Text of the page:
This documentary shows the large gender and minority gap in the world of science, specifically, computer science. Sadly, our collection was helping prove their argument and this student had done her homework. She knew Easley’s middle initial, “J.” I learned later that Easley actually developed code for NASA.

Walking back to the catalog I asked J to check the general encyclopedias. She confirmed my initial doubt and there was no mention of her in Worldbook, or Encyclopedia Britannica.

“Who is this lady?” J’s little brother now wanted to know, as we grabbed two more books from the stacks. From then on, he joined us in our search.

J’s dad came by, and seeing the stack of books, suggested to his daughter that maybe she needed to find another person.

She was thumbing through a book, and looked over at him. I could tell she was ready to give up.

“No way,” I told the whole family, then looking at J I said, “You need to champion Easley.” I’d gone feral, and decided book sources be damned. “No book sources from the public library, well, use that in your paper,” I said. I smiled, she smiled. Not a Cheshire smile, but the kind of smile that said, “I’m not sure if this librarian is crazy or just more curious than a cat.”

 Some books without Annie Easley

“I’m sorry,” I said, frustrated and angry that I could not find a print source for her. This young woman had found a person, an African American like herself and a mathematician, programmer, and NASA employee and my resources failed. The whole family and I went back to the computer and found Easley’s Wikipedia page.

“You stumped the librarian today,” I told them, and was disappointed I did not have a book sources.

J knew about Alabama Virtual Library, but she hadn’t looked at Wikipedia’s sources.

Easley’s Wikipedia page linked to a 55 page PDF from NASA’s “Herstory” Oral history project. The document was the transcript of an interview with Easley about her life.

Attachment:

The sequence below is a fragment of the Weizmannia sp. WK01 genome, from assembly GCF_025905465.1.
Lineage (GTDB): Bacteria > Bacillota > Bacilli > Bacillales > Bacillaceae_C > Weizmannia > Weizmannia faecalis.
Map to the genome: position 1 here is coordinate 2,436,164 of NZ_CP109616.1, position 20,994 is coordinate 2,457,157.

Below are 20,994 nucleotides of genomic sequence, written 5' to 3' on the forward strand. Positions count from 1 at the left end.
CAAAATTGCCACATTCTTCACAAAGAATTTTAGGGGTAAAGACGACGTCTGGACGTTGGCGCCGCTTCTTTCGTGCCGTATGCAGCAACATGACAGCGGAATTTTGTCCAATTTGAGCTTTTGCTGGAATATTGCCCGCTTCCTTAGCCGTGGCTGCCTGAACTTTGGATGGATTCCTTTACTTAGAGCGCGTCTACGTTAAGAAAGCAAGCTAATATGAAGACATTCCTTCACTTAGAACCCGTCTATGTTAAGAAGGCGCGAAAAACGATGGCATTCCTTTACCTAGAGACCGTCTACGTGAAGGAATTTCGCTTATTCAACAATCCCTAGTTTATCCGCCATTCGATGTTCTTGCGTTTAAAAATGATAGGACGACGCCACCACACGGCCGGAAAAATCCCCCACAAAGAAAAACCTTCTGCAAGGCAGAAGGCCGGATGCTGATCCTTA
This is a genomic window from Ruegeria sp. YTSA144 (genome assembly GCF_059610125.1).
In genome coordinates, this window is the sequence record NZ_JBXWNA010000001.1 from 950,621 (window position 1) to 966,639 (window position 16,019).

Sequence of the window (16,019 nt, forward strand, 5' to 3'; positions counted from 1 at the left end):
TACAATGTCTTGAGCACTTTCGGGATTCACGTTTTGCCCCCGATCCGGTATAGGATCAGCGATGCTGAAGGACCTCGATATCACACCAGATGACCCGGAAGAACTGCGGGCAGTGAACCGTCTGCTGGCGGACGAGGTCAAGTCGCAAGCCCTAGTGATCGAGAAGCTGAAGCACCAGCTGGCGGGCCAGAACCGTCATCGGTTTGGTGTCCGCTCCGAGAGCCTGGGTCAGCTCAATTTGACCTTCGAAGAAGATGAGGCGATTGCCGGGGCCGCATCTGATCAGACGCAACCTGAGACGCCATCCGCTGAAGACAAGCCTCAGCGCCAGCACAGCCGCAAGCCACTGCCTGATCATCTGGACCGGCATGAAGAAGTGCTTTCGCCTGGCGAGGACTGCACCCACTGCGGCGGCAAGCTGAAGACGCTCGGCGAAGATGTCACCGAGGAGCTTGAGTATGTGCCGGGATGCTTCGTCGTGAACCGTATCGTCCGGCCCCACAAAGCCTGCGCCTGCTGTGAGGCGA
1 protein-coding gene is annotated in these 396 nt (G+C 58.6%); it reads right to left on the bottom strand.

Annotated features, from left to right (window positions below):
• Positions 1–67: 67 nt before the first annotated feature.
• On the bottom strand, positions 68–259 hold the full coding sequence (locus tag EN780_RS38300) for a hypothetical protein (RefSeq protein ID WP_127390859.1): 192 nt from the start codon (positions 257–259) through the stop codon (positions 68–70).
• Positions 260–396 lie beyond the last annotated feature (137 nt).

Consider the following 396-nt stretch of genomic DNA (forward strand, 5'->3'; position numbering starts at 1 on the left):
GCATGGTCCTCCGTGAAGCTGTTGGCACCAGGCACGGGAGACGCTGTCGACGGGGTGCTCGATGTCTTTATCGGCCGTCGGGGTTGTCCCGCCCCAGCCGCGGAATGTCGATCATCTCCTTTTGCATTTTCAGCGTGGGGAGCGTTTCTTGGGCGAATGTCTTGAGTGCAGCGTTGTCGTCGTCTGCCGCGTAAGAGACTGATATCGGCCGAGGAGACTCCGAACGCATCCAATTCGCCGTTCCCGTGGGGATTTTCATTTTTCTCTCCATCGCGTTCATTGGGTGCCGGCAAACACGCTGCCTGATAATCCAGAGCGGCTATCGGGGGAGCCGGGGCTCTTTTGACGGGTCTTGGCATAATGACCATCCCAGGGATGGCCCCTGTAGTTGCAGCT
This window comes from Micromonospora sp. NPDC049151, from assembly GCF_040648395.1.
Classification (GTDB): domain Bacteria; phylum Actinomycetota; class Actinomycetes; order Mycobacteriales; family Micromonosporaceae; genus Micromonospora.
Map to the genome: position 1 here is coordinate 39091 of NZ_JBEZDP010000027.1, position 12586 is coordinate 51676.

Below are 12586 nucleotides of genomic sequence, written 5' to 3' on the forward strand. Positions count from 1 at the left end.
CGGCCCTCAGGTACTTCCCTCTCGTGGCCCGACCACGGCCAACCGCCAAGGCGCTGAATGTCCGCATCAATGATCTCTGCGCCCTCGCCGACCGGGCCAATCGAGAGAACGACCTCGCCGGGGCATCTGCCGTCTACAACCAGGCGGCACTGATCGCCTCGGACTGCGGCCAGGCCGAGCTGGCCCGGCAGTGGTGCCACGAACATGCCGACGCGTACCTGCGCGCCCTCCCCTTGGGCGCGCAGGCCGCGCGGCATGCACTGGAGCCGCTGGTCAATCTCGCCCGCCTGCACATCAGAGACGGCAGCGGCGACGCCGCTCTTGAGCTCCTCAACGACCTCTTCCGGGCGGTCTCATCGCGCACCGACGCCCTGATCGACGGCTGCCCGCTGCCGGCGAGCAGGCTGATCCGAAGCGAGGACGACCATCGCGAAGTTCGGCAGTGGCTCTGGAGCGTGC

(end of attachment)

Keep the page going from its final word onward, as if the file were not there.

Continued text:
“That’s better than a book,” I said pointing at the screen, That’s a primary document. This is her own words.” J, and everyone in her family, thanked me. Her dad shook my hand. As they headed to circulation to check out some items, I realized that Wikipedia, libraries, and librarians do not compete. They compliment.

My name in a Textbook

It happened February 13, 2016 at 6:23 Eastern Standard Time. In my second semester of online library school at the University of Alabama.

I was reading Reference and Information Services: An Introduction by Kay Ann Cassell and Uma Hiremath (2013).

On Page 115 it states:

In the past, the stouthearted librarians of the New York Public Library

would prove this time and time again as they ventured into schools to

play the game, “Stump the Librarian.”

 

 

 

 

2015 Recommendations

Books

Nonfiction

In the Sanctuary of Outcasts, Neil White

Scorsese: A Retrospective, Tom Shone

Steal like an Artist, Austin Kleon

Travels with Charley, John Steinbeck

What we See When we Read, Peter Mendelsund

Picture Books

The Book with No Pictures, B. J. Novak

The Day the Crayons Came Back, Drew Daywalt

Finding Winnie: The True Story of the World’s Most Famous Bear, Lindsay Mattick, Illustrated by Sophie Blackall

USS Alabama: Hoorah for the Mighty A! Karyn W. Tunks

Graphic Novel

Demise of the Spirit’s Guiding Lady, Megan Redlich

The Odyssey, Gareth Hinds

Fiction

The Grapes of Wrath, John Steinbeck

Poetry

Next Door to the Dead, Kathleen Driskell

Movies

Big Eyes

Big Hero 6

Bill and Ted’s Excellent Adventure

Boyhood

Cinderella

The Cobbler

Dolphin Tale 2

Gone Girl

The Help

Ida

The Imitation Game

Inherent Vice

Night Crawler

A Night to Remember

Noah

Pixels

Rushmore

St. Vincent

Selma

Star Wars *In Theaters

The Theory of Everything

Wild

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Documentaries/Nonfiction

Evel Knievel’s Spectacular Jumps

Fed Up

Ivory Towers

Open Sesame

Television/Streaming

American Crime   

Boardwalk Empire Season 5

House of Cards

Nashville

Red Oaks *Amazon Prime

Survivor : Cambodia-Second Chance

Happy New Year!

Are You Wasting Time? Or Learning?